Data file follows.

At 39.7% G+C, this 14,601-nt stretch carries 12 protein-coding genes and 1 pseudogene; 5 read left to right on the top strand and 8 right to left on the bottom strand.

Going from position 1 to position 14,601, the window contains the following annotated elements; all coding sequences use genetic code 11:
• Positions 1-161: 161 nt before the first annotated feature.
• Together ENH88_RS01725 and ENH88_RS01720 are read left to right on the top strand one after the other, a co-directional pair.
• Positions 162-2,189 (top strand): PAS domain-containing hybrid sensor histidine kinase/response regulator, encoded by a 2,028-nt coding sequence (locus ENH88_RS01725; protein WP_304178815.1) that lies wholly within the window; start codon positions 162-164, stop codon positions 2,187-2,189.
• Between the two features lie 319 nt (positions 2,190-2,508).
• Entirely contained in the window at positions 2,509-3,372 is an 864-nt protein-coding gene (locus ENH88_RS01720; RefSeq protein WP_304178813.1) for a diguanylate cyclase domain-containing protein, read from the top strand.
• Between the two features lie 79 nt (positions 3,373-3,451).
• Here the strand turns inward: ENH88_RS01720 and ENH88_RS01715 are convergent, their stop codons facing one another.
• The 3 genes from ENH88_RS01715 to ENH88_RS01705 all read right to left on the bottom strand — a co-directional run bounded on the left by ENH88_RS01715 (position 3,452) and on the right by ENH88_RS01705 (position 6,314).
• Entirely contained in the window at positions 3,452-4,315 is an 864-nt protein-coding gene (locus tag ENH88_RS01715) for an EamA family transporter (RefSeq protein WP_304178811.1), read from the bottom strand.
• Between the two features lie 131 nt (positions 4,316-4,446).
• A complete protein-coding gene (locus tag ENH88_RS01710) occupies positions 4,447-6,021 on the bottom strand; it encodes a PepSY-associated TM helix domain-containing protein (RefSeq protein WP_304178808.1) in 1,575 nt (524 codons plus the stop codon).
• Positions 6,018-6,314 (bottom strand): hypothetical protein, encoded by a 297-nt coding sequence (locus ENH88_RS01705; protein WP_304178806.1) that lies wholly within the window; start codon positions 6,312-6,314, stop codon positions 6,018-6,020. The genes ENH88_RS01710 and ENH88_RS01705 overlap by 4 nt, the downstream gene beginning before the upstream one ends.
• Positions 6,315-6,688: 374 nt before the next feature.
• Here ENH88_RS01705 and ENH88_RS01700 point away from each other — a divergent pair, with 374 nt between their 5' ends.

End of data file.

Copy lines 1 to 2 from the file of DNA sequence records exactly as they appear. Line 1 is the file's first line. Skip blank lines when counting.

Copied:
At 39.7% G+C, this 14,601-nt stretch carries 12 protein-coding genes and 1 pseudogene; 5 read left to right on the top strand and 8 right to left on the bottom strand.

Going from position 1 to position 14,601, the window contains the following annotated elements; all coding sequences use genetic code 11: